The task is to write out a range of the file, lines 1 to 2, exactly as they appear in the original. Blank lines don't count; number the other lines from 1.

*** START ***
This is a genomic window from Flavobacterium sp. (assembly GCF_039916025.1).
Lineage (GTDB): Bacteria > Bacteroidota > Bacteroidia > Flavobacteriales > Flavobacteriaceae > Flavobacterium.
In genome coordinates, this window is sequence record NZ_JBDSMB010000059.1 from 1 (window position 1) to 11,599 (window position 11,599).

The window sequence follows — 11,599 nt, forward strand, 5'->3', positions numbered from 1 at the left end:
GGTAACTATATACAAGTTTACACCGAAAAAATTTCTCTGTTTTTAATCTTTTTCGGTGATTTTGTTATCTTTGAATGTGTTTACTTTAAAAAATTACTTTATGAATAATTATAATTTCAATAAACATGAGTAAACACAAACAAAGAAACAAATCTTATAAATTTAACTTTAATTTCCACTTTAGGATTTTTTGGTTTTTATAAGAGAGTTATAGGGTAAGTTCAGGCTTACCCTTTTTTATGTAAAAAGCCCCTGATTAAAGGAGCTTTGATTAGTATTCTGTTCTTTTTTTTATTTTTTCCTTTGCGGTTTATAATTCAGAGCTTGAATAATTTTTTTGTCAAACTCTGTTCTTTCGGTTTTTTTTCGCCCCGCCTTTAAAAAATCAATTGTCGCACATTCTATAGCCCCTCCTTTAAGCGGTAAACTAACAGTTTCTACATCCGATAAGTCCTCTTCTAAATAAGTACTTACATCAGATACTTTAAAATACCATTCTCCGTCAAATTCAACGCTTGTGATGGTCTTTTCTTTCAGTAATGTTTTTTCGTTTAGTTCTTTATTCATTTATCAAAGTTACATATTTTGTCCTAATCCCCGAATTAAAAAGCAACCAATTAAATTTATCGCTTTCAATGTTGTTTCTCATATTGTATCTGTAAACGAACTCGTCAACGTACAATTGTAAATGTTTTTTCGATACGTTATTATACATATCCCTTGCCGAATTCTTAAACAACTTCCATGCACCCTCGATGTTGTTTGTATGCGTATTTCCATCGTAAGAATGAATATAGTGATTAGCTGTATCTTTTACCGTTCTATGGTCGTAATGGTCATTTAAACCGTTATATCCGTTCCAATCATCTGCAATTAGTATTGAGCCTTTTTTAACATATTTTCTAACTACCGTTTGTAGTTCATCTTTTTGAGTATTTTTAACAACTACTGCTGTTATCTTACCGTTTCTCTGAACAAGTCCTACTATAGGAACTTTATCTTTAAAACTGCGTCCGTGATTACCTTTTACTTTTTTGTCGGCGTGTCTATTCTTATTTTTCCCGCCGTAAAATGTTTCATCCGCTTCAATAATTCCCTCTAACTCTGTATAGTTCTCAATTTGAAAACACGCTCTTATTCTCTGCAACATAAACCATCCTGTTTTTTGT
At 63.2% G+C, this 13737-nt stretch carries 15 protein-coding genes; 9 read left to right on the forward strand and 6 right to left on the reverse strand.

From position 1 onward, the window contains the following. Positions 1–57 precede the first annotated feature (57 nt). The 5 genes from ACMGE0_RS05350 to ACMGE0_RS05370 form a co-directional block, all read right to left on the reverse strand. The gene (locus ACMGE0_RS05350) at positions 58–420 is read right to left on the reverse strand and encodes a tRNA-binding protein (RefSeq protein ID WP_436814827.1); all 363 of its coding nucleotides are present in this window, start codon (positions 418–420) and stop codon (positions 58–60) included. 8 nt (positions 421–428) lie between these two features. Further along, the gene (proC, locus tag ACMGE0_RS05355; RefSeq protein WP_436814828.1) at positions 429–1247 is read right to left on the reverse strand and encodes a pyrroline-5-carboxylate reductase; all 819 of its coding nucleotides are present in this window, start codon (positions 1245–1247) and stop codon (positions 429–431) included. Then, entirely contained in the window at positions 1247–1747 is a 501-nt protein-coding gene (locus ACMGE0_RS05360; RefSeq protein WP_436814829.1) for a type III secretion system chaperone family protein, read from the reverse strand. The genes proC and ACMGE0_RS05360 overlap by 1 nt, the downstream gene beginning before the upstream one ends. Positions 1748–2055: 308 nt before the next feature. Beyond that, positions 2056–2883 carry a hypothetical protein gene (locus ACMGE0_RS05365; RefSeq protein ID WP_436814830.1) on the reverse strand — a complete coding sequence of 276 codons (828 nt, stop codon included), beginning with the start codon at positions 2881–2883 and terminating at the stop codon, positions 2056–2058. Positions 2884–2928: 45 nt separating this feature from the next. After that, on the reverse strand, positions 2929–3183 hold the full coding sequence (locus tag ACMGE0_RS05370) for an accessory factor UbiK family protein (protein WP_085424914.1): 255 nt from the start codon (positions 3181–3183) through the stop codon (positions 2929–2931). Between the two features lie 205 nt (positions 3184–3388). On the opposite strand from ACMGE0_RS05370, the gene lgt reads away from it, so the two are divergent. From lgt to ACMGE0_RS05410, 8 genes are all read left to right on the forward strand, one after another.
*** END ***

This is a genomic window from Flavobacterium sp. (assembly GCF_039916025.1).
Lineage (GTDB): Bacteria > Bacteroidota > Bacteroidia > Flavobacteriales > Flavobacteriaceae > Flavobacterium.